Monday, 3 December, 2001,
Speed cameras have not been so visible in the past
High visibility speed cameras painted bright yellow are being unveiled by the government on Monday.
The cameras, to be launched by Transport Minister John Spellar, will come with new rules on the position of camera signs as part of a drive to cut the number of accidents.
Despite plans to introduce thousands more cameras on the UK's roads, the government is worried many drivers brake suddenly when they see one.
New cameras will be bright yellow in the 15 areas where police forces use money from fines to pay for more cameras, the "netting-off" scheme.
Updated regulations will be announced for the rest of the country early next year but ministers have indicated every camera in the country will eventually be repainted.
Under the new measures, speed cameras must now be visible from a distance of 66 yards on roads with a speed limit of up to 40mph and 109 yards for speeds above that.
Police forces will also be forbidden from putting up speed trap warning signs on long stretches of roads where there are no cameras.
The signs will now have to be no more than two thirds of a mile from the nearest camera.
The government has already announced that speed cameras can only be put in locations with a history of crashes.
Motorists believe the government - or the police - are just using them to collect money
Mr Spellar said: "These rules should ensure that motorists are not caught by surprise by cameras.
"I hope that this will reinforce the government's message that cameras are there to save lives at places where there is a history of speed related accidents.
"They are not there as a means of raising money."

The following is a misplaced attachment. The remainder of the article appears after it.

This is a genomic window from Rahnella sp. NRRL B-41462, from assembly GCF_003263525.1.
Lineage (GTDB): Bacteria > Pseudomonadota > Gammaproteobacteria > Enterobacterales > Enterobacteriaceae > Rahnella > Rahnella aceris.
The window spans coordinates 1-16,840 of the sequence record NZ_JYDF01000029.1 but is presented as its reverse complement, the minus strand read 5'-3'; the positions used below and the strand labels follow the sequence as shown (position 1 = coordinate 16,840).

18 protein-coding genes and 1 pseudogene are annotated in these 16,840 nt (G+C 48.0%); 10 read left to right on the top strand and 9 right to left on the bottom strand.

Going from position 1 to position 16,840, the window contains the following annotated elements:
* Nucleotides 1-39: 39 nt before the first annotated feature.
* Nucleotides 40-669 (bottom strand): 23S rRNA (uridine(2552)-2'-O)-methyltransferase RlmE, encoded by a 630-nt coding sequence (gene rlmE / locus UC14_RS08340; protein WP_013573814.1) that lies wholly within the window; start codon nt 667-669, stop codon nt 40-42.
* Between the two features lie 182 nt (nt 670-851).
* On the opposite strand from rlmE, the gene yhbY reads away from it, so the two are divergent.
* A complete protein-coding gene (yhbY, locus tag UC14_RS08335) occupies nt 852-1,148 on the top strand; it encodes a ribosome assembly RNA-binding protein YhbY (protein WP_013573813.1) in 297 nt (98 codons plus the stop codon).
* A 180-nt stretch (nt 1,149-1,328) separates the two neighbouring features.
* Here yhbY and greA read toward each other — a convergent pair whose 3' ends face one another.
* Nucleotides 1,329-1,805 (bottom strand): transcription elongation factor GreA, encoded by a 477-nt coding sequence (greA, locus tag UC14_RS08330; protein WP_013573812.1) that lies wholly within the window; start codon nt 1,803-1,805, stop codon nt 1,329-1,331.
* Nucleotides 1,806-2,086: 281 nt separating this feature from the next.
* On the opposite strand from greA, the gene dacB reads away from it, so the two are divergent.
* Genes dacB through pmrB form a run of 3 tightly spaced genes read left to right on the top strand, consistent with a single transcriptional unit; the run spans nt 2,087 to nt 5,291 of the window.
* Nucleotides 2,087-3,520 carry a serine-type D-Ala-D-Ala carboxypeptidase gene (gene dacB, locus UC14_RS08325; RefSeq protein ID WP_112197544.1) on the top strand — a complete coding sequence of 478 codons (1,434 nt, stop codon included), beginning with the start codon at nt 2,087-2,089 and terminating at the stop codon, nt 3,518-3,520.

Cameras in beauty spots can remain grey under the new regulations.
In August, Norfolk's chief constable Ken Williams, who chairs the Association of Chief Police Officers' traffic committee, argued the need to make speed cameras more visible.
He said hidden cameras alienated drivers and added: "Police officers get no joy out of issuing fixed penalty tickets, but they get a lot of satisfaction out of changing behaviour and attitudes to speed."
Mr Williams' force was one of the first to introduce bright cameras as a solution.
Now they will appear in Cambridgeshire, Cleveland, Derbyshire, Essex, Lancashire, Lincolnshire, North Wales, Northamptonshire, Nottingham, South Wales, Staffordshire, Strathclyde, Thames Valley and Warwickshire.
Applications from 12 other police forces to join the netting-off scheme are being processed.
Richard Freeman of the Automobile Association (AA) told BBC News Online that drivers would welcome the high visibility cameras.
"All our research shows that the public do not like the idea of speed cameras being hidden away or not clearly signed," he explained.
"And it is a pity that we have seen a gradual erosion of camera signing.
"We have also seen the opposite - where there are signs but no cameras.
"So motorists do not know what is going on."
More than 75% of drivers still support the use of speed cameras, according to Mr Freeman.
"But problems begin when people think there is an element of entrapment," he added.
"Support drops off in areas where cameras are not well signed because motorists believe the government - or the police - are just using them to collect money."